© Andy Roberts 1997. Pictured comet is C/1995 O1 Hale-Bopp.

8P/Tuttle at perihelion

Dominic Ford, Editor
From the Comets feed

Objects: 8P/Tuttle
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The sky at

Comet 8P/Tuttle will make its closest approach to the Sun, at a distance of 1.02 AU.

From Ashburn the 2021 apparition of 8P/Tuttle will progress as follows:

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27 Aug 2021 – 8P/Tuttle at perihelion
31 Aug 2021 – 8P/Tuttle reaches its brightest
06 Aug 2021GeminiNot observable
08 Aug 2021GeminiNot observable
10 Aug 2021GeminiNot observable
12 Aug 2021GeminiNot observable
14 Aug 2021CancerNot observable
16 Aug 2021CancerNot observable
18 Aug 2021CancerNot observable
20 Aug 2021CancerNot observable
22 Aug 2021CancerNot observable
24 Aug 2021CancerNot observable
26 Aug 2021HydraNot observable
28 Aug 2021HydraNot observable
30 Aug 2021HydraNot observable
01 Sep 2021HydraNot observable
03 Sep 2021HydraNot observable
05 Sep 2021HydraNot observable
07 Sep 2021HydraNot observable
09 Sep 2021HydraNot observable
11 Sep 2021HydraNot observable
13 Sep 2021HydraNot observable
15 Sep 2021SextansNot observable

A more detailed table of 8P/Tuttle's position on each night is available here. A diagram of the orbit of 8P/Tuttle is available here.

At the moment of perihelion it will not be observable – it will reach its highest point in the sky during daytime and will be no higher than 3° above the horizon at dawn.

Finder chart

The chart below shows the path of 8P/Tuttle over the course of its apparition, as calculated from the orbital elements published by the Minor Planet Center (MPC). It is available for download, either on dark background, in PNG, PDF or SVG formats, or on a light background, in PNG, PDF or SVG formats. It was produced using StarCharter.

Comet brightnesses

Comets are intrinsically highly unpredictable objects, since their brightness depends on the scattering of sunlight from dust particles in the comet's coma and tail. This dust is continually streaming away from the comet's nucleus, and its density at any particular time is governed by the rate of sublimation of the ice in the comet's nucleus, as it is heated by the Sun's rays. It also depends on the amount of dust that is mixed in with that ice. This is very difficult to predict in advance, and can be highly variable even between successive apparitions of the same comet.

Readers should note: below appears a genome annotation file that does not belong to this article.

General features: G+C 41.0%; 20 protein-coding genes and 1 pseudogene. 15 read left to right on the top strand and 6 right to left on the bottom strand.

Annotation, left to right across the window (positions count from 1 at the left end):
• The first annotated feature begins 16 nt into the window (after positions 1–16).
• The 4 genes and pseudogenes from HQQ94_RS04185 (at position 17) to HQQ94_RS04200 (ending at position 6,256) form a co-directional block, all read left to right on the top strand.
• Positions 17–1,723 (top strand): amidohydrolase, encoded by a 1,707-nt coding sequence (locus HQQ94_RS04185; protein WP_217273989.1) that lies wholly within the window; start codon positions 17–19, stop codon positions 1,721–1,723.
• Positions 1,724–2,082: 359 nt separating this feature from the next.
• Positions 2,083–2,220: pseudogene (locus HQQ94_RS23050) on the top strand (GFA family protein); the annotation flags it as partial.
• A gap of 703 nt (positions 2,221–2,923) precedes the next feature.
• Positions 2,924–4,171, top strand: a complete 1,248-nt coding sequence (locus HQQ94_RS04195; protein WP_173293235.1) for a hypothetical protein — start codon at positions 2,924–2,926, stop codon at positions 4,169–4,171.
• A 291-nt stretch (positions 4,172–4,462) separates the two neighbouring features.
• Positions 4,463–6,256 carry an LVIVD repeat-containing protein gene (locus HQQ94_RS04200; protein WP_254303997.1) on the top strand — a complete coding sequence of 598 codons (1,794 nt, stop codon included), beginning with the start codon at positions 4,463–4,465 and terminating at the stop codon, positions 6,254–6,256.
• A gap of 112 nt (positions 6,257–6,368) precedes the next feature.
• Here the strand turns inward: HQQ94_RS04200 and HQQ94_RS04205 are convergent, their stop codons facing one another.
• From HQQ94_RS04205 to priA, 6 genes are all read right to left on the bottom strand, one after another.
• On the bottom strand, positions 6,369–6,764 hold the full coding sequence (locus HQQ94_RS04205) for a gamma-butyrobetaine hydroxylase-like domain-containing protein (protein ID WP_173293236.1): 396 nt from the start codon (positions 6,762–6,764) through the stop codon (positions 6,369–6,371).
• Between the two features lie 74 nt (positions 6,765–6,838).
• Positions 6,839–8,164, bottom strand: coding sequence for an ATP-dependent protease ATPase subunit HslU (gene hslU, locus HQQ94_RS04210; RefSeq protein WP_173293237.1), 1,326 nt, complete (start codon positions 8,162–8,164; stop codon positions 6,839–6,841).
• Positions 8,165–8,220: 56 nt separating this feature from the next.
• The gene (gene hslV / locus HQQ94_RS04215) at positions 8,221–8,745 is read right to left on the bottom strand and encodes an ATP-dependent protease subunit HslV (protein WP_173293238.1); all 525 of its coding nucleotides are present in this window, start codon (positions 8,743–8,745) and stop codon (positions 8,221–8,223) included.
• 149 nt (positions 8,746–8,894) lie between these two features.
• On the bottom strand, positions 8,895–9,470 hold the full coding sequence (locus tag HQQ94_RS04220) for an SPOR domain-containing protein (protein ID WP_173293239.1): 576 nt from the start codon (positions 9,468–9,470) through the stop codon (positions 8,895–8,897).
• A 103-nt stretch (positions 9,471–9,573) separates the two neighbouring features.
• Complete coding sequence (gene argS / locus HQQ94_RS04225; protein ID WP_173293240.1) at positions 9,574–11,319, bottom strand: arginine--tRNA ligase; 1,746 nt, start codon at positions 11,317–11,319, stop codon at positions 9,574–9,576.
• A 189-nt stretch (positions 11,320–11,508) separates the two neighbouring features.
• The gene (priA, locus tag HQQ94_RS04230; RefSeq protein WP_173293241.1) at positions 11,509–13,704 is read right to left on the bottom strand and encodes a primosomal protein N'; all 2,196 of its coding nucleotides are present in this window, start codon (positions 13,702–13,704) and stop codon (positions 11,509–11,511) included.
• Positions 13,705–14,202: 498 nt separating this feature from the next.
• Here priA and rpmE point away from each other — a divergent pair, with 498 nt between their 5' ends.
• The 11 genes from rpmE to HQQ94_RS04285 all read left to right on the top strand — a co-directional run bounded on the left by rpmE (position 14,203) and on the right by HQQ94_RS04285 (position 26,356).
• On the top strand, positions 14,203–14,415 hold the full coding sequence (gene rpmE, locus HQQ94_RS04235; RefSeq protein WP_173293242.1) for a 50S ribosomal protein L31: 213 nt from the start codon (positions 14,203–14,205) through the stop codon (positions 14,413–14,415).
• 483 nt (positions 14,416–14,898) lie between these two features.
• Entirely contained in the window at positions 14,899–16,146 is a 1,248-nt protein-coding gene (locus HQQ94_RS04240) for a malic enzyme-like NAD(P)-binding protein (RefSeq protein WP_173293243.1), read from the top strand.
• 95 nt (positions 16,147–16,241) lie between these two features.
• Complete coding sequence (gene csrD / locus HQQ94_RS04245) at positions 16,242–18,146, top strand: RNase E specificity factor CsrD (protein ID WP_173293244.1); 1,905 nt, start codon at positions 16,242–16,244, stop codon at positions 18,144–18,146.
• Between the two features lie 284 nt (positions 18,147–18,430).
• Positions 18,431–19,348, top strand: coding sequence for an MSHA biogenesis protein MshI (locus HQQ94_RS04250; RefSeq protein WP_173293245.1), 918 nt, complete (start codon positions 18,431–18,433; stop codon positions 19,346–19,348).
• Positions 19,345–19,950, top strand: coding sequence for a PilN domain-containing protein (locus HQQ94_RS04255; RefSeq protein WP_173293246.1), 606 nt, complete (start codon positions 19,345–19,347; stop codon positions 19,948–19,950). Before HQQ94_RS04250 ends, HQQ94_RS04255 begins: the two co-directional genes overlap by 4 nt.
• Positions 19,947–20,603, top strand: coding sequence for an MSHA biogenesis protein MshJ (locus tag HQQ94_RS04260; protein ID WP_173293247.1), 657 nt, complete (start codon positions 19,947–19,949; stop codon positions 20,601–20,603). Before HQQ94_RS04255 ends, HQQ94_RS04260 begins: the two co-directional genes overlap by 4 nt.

In consequence, while the future positions of comets are usually known with a high degree of confidence, their future brightnesses are not. For most comets, we do not publish any magnitude estimates at all. For the few comets where we do make estimates, we generally prefer the BAA's magnitude parameters to those published by the Minor Planet Center, since they are typically updated more often.

Based on the magnitude parameters published for this comet by the BAA Comet Section, we estimate that it may be around mag 9 at perihelion. This estimate is based on observations that the BAA has received from amateur astronomers, assuming that its current level of activity will remain constant.

This comet is not expected to be visible to the naked eye, but might be visible through bird-watching binoculars.

The comet's position at perihelion will be:

Object Right Ascension Declination Constellation Magnitude
Comet 8P/Tuttle 08h41m20s 5°45'N Hydra 8.9

The coordinates are given in J2000.0.

The sky on 27 August 2021
Sunrise
06:33
Sunset
19:49
Twilight ends
21:25
Twilight begins
04:57

19-day old moon
Waning Gibbous

69%

19 days old

Planets
Rise Culm. Set
Mercury 08:26 14:33 20:41
Venus 09:51 15:37 21:23
Moon 22:13 04:51 11:38
Mars 07:44 14:05 20:27
Jupiter 19:28 00:44 06:01
Saturn 18:31 23:29 04:28
All times shown in EDT.

Source

This event was automatically generated on the basis of orbital elements published by the Minor Planet Center (MPC) , and is updated whenever new elements become available. It was last updated on 03 Dec 2021.

Image credit

© Andy Roberts 1997. Pictured comet is C/1995 O1 Hale-Bopp.

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77.49°W
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